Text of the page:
Post By Bames
What am i missing?
Read all these descriptions of coffee such as (Loaded with fruit flavors and bittersweet roasted cocoa notes. Mango, jackfruit, and melon to red berry jam, dried apricots, and cooked peach come through as well as a strong spice mix.) been roasting for about 5 wk now and everything i have roasted taste the same to me. Don't get me wrong i love the taste of the coffee that i am roasting. At some point in time will i be able to taste all these flavors is my question?
Thanks for some answers
By typing 'palate, tastebuds' and, unfortunately.......'pallet' ;-)
into the CS search bar you will find some reading, especially the first two threads.
Have a read, it might help with your question ..... it's been asked before. :-D
Come back with further questions if you need. :-D
Don't be to concerned about it Snakeoil, I sometimes think the wine and coffee industry compete for honours when it comes to over the top descriptions of their products, either that or they have vivid imaginations.
Originally Posted by snakeoil
I've been drinking and enjoying good coffee for more years than I care to divulge, do I taste "fruit flavors and bittersweet roasted cocoa notes. Mango, jackfruit, and melon to red berry jam, dried apricots, and cooked peach come through as well as a strong spice mix." nope, every now and again I will get a whiff of something that surprises me, but, for the most part I enjoy a brew for what it is and don't get bent out of shape because I cant pick the flavours that others say they can detect.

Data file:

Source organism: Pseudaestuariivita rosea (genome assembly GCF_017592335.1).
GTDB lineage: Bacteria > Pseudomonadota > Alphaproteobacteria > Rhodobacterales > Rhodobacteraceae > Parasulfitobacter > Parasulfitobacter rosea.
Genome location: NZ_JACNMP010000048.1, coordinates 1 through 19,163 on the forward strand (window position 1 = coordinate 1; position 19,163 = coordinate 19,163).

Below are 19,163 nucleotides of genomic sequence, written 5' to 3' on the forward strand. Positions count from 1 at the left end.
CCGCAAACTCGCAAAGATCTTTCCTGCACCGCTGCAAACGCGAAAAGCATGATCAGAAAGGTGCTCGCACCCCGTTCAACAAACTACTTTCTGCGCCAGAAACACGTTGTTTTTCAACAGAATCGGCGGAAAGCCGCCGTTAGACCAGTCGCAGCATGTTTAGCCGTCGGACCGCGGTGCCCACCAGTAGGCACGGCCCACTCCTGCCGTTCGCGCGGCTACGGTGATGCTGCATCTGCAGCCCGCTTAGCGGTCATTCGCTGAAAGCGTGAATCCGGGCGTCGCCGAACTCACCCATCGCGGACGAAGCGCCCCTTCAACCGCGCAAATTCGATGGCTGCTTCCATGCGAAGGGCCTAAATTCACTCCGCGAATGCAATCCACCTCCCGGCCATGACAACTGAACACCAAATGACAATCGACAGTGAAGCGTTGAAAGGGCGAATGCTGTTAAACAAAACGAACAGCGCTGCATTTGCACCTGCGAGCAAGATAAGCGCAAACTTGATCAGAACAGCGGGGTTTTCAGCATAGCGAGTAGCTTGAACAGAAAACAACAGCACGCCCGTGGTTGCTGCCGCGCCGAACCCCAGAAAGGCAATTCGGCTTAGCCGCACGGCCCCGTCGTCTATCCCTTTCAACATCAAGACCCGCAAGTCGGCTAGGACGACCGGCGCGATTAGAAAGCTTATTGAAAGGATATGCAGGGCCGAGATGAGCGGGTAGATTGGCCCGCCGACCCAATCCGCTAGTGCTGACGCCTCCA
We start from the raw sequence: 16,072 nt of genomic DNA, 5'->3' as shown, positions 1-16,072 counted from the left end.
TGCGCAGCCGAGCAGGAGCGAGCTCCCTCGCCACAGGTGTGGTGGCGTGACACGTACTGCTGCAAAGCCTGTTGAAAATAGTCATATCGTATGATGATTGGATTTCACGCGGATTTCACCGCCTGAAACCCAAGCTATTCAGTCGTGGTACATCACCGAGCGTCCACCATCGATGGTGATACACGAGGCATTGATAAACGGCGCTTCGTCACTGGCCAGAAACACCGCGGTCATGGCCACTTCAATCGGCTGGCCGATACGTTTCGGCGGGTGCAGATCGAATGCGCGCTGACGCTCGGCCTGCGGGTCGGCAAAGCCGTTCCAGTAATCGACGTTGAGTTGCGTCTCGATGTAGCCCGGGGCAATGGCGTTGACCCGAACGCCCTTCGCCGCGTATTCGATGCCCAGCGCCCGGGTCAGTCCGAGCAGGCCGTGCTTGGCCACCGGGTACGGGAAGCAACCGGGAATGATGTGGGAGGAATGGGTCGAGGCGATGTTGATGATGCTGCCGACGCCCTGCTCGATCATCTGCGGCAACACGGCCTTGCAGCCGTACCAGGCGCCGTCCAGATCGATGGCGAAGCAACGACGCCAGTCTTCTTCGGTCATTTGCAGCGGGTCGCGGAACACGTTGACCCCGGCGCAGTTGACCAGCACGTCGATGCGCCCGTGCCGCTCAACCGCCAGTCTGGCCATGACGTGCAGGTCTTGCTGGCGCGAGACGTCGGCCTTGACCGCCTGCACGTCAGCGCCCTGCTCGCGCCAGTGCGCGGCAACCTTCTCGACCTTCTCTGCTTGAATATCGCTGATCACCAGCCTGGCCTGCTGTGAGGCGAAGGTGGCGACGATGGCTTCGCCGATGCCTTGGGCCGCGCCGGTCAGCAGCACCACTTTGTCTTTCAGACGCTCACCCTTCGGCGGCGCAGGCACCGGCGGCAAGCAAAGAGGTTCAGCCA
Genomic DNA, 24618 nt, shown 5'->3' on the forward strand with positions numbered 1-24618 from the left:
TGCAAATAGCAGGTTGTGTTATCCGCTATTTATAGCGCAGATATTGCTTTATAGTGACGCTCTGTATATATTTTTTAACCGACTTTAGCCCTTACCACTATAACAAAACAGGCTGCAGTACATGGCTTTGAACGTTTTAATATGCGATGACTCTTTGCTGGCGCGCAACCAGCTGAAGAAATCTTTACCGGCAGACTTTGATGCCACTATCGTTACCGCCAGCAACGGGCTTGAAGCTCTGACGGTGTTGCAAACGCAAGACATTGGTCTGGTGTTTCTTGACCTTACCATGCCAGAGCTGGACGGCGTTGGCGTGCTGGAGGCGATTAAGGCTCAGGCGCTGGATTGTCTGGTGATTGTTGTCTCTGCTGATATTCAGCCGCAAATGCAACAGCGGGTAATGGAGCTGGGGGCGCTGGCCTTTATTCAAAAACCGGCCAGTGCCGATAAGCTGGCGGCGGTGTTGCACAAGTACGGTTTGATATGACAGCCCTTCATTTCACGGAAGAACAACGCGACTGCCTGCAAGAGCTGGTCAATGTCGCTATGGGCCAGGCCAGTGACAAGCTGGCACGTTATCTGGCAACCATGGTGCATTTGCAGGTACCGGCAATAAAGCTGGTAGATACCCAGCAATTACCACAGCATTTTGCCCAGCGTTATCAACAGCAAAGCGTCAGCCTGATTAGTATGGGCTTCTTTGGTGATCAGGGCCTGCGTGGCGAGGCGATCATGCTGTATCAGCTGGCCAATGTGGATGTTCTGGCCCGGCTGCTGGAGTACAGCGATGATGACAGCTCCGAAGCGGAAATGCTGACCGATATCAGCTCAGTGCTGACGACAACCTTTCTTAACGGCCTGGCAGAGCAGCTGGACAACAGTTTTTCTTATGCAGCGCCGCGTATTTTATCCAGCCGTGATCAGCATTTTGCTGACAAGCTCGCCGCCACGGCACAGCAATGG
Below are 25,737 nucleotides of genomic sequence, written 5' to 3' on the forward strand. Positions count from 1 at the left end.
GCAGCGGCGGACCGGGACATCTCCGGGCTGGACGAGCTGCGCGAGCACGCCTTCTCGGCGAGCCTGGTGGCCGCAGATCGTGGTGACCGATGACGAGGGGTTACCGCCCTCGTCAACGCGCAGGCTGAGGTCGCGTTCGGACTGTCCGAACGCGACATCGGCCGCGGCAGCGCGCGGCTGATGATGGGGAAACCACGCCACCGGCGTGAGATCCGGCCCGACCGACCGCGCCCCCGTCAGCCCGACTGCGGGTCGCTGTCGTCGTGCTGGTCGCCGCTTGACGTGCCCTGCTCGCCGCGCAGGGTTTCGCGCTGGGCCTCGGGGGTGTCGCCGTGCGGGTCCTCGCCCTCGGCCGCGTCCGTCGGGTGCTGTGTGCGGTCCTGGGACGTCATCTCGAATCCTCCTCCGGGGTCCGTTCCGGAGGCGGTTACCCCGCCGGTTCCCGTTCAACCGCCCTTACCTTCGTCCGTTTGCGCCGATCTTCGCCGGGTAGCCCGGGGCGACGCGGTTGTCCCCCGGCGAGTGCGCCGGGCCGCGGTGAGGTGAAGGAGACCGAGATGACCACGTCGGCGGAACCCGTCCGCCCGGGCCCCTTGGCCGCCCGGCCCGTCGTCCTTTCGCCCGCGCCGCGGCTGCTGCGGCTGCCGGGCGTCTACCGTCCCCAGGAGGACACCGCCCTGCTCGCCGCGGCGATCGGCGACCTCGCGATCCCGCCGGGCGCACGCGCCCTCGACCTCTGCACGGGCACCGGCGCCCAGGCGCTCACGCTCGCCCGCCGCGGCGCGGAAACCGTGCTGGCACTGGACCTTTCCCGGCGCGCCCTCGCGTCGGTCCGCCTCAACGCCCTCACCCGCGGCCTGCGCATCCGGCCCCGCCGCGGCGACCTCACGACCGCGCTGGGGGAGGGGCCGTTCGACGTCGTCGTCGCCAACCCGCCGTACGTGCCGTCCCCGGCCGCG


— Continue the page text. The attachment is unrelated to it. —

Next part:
However I can certainly detect differences between bean varieties, give it time, it will come.
BTW, welcome to Coffee Snobs.
It does depend on how far you are roasting your beans as well. Essentially the longer you roast, the more of those delicate flavours are being "roasted out" of the coffee and being replaced by roast flavours. If you're hearing 2nd crack you've probably roasted much of that out.
Roasting lighter for manual methods (pour over, french press, aeropress etc) will usually preserve these flavours more, but using that light roast for espresso will usually lead to overly sour taste. Espresso roasting is a delicate balance between preserving varietal acids and developing enough sugars to get a balanced shot.
Try a roast where you drop as soon as first crack finishes - around 205-210, and then cup that roast (couldn't find a guide here, so coffeegeek.com/guides/beginnercupping) and see if you can pick up those flavours. Then try roasting a little lighter than you normally do for espresso, and see if you can find a balance between those flavours, acids and sugars, and see if you like it.
Don't worry too much tho. After trying lighter, if you prefer the taste of your original roasts, do that. You don't have to find those flavours!
Crikey....That's a complete different language...Soon they'll be saying "this bean is grown on the Eastern side of the west hill in the northern part of the northern hemisphere...I can taste it"